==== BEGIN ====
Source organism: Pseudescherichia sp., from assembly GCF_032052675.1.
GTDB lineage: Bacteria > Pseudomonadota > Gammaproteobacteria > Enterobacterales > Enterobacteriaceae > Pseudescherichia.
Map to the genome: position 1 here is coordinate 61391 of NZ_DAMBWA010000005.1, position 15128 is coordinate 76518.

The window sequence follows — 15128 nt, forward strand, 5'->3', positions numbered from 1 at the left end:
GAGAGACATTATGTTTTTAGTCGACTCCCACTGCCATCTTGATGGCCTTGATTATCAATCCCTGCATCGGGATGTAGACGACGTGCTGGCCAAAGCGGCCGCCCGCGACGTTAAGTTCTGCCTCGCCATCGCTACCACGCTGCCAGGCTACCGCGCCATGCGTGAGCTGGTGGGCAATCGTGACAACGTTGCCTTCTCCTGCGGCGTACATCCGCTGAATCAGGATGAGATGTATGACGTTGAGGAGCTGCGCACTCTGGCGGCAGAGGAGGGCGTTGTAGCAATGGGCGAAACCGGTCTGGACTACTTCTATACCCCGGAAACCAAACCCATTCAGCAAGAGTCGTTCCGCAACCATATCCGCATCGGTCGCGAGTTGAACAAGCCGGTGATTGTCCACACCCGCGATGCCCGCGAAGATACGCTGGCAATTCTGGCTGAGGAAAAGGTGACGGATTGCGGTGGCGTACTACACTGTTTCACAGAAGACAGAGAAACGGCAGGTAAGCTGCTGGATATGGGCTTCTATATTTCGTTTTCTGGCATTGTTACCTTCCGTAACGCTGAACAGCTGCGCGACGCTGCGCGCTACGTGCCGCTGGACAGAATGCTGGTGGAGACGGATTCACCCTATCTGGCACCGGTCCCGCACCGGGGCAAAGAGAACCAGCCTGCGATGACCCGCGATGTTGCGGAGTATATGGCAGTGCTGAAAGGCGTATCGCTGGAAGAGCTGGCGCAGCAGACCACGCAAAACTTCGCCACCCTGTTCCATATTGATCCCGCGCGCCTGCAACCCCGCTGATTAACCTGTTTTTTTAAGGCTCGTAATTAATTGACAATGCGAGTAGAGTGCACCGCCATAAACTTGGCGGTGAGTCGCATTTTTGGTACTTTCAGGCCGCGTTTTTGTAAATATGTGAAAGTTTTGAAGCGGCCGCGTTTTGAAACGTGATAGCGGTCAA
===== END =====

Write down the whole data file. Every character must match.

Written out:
Source organism: Pseudescherichia sp., from assembly GCF_032052675.1.
GTDB lineage: Bacteria > Pseudomonadota > Gammaproteobacteria > Enterobacterales > Enterobacteriaceae > Pseudescherichia.
Map to the genome: position 1 here is coordinate 61391 of NZ_DAMBWA010000005.1, position 15128 is coordinate 76518.

The window sequence follows — 15128 nt, forward strand, 5'->3', positions numbered from 1 at the left end:
GAGAGACATTATGTTTTTAGTCGACTCCCACTGCCATCTTGATGGCCTTGATTATCAATCCCTGCATCGGGATGTAGACGACGTGCTGGCCAAAGCGGCCGCCCGCGACGTTAAGTTCTGCCTCGCCATCGCTACCACGCTGCCAGGCTACCGCGCCATGCGTGAGCTGGTGGGCAATCGTGACAACGTTGCCTTCTCCTGCGGCGTACATCCGCTGAATCAGGATGAGATGTATGACGTTGAGGAGCTGCGCACTCTGGCGGCAGAGGAGGGCGTTGTAGCAATGGGCGAAACCGGTCTGGACTACTTCTATACCCCGGAAACCAAACCCATTCAGCAAGAGTCGTTCCGCAACCATATCCGCATCGGTCGCGAGTTGAACAAGCCGGTGATTGTCCACACCCGCGATGCCCGCGAAGATACGCTGGCAATTCTGGCTGAGGAAAAGGTGACGGATTGCGGTGGCGTACTACACTGTTTCACAGAAGACAGAGAAACGGCAGGTAAGCTGCTGGATATGGGCTTCTATATTTCGTTTTCTGGCATTGTTACCTTCCGTAACGCTGAACAGCTGCGCGACGCTGCGCGCTACGTGCCGCTGGACAGAATGCTGGTGGAGACGGATTCACCCTATCTGGCACCGGTCCCGCACCGGGGCAAAGAGAACCAGCCTGCGATGACCCGCGATGTTGCGGAGTATATGGCAGTGCTGAAAGGCGTATCGCTGGAAGAGCTGGCGCAGCAGACCACGCAAAACTTCGCCACCCTGTTCCATATTGATCCCGCGCGCCTGCAACCCCGCTGATTAACCTGTTTTTTTAAGGCTCGTAATTAATTGACAATGCGAGTAGAGTGCACCGCCATAAACTTGGCGGTGAGTCGCATTTTTGGTACTTTCAGGCCGCGTTTTTGTAAATATGTGAAAGTTTTGAAGCGGCCGCGTTTTGAAACGTGATAGCGGTCAA